SAN FRANCISCO — Personal-computer shipments fell 10 percent in 2013, marking the worst-ever decline after lackluster holiday sales underscored how consumers and businesses are moving away from desktops and notebooks to mobile devices.
Manufacturers shipped 315.9 million units, returning to 2009 levels and making it the “worst decline in PC market history,” researcher Gartner Inc. said in a statement Thursday. Global sales fell 6.9 percent in the fourth quarter – the seventh straight drop – to 82.6 million units.
More computing tasks are moving to websites and applications tailored for smartphones and tablets, rather than software installed on laptops and desktops. Buyers in emerging markets are snapping up wireless devices, indicating slower adoption of PCs in the future, according to Mikako Kitagawa, an analyst at Stamford, Conn.-based Gartner.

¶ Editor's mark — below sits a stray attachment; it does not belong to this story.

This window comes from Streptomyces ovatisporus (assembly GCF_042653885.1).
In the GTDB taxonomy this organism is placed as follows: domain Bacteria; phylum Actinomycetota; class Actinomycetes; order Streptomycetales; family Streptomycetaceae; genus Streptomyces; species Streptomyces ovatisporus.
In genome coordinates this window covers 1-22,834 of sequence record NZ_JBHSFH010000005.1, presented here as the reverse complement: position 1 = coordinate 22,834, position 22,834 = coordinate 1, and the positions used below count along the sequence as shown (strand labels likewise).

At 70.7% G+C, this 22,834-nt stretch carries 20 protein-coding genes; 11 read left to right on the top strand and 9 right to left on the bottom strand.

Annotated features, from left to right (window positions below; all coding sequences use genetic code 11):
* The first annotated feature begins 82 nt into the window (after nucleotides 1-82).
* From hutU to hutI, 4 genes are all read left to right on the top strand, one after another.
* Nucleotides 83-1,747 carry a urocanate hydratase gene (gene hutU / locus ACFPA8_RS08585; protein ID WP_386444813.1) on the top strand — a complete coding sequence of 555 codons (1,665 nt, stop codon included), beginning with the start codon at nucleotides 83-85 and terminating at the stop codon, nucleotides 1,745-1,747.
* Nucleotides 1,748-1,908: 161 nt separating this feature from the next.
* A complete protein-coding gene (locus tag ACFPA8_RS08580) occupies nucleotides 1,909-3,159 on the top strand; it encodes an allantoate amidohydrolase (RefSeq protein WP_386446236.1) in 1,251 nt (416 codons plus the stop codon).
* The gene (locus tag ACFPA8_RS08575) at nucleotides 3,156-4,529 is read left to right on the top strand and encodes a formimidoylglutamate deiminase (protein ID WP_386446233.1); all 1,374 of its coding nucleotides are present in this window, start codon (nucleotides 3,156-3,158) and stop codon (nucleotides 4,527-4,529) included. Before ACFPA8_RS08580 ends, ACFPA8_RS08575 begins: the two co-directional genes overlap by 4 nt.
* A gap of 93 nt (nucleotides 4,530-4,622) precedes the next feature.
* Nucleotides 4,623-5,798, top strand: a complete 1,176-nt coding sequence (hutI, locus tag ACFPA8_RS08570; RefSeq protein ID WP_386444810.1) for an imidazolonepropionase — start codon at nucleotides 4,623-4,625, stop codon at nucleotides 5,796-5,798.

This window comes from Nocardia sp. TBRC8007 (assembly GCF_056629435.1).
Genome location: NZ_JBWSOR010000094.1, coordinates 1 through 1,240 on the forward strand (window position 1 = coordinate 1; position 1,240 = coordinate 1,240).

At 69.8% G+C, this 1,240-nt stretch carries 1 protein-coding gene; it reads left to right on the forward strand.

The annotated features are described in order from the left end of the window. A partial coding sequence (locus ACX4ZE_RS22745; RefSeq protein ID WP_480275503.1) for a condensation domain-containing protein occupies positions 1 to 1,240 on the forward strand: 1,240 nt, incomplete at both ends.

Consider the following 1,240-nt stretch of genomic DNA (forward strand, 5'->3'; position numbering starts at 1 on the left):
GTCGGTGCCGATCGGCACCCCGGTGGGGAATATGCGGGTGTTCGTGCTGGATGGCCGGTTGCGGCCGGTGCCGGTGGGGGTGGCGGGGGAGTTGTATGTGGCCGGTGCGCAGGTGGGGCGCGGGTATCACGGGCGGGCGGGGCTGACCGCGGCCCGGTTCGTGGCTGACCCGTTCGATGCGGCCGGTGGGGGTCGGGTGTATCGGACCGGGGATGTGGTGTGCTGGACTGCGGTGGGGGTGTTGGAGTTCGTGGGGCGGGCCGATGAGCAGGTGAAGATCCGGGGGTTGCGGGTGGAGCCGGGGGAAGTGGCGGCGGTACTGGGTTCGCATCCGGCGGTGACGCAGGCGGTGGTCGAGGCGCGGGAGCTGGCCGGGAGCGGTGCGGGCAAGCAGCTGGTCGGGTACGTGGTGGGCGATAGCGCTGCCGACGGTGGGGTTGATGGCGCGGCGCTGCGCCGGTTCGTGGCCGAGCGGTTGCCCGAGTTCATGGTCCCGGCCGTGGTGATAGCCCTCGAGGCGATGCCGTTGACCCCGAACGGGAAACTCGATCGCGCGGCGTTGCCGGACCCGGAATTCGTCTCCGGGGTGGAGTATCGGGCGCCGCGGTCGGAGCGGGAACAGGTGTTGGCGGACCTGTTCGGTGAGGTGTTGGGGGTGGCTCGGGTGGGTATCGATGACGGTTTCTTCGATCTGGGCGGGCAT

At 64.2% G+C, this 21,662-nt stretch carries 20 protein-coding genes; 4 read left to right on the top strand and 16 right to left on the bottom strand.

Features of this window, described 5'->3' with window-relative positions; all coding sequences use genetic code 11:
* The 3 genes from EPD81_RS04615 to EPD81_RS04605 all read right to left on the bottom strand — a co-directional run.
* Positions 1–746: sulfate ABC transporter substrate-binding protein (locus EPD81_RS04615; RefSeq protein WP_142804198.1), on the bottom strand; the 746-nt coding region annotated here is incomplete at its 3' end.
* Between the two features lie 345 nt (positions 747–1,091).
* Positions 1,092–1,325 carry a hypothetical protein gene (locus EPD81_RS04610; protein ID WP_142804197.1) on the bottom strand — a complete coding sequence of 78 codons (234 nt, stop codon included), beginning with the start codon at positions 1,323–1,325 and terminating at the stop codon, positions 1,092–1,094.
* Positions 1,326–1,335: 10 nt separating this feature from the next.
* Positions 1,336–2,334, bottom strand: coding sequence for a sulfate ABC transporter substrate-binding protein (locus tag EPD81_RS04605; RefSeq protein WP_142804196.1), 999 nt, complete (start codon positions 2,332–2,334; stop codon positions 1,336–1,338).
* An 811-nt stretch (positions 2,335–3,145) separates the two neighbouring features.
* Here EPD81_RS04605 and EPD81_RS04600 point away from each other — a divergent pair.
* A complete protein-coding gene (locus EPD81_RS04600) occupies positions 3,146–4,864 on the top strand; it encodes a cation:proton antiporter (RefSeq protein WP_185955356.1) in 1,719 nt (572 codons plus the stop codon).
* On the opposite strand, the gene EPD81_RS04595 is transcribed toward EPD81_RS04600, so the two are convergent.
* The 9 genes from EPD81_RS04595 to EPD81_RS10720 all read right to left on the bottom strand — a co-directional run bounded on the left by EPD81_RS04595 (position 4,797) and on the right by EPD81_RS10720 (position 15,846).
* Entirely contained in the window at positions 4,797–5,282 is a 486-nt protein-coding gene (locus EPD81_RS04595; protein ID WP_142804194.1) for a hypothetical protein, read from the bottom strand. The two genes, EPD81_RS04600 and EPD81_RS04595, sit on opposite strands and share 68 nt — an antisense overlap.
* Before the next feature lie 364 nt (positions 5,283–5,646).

“Consumer spending during the holidays did not come back to PCs as tablets were one of the hottest holiday items,” Kitagawa said. “In emerging markets, the first connected device for consumers is most likely a smartphone, and their first computing device is a tablet.”
The PC market has in turn become characterized by companies replacing existing machines, driven by Microsoft’s plan to end support for its 13-year-old Windows XP operating system in April, compelling businesses to upgrade to newer versions, which in turn spurs PC buying.
Lenovo, which is based in China but has a headquarters in Morrisville that employs about 2,000 workers, maintained the No. 1 spot worldwide with 18.1 percent market share in the fourth quarter, helped by a 6.6 percent increase in shipments. Hewlett-Packard was second with a 16.4 percent share as shipments declined 7.2 percent. Dell was third, Gartner said.
U.S. shipments shrank 7.5 percent from a year earlier in the fourth quarter.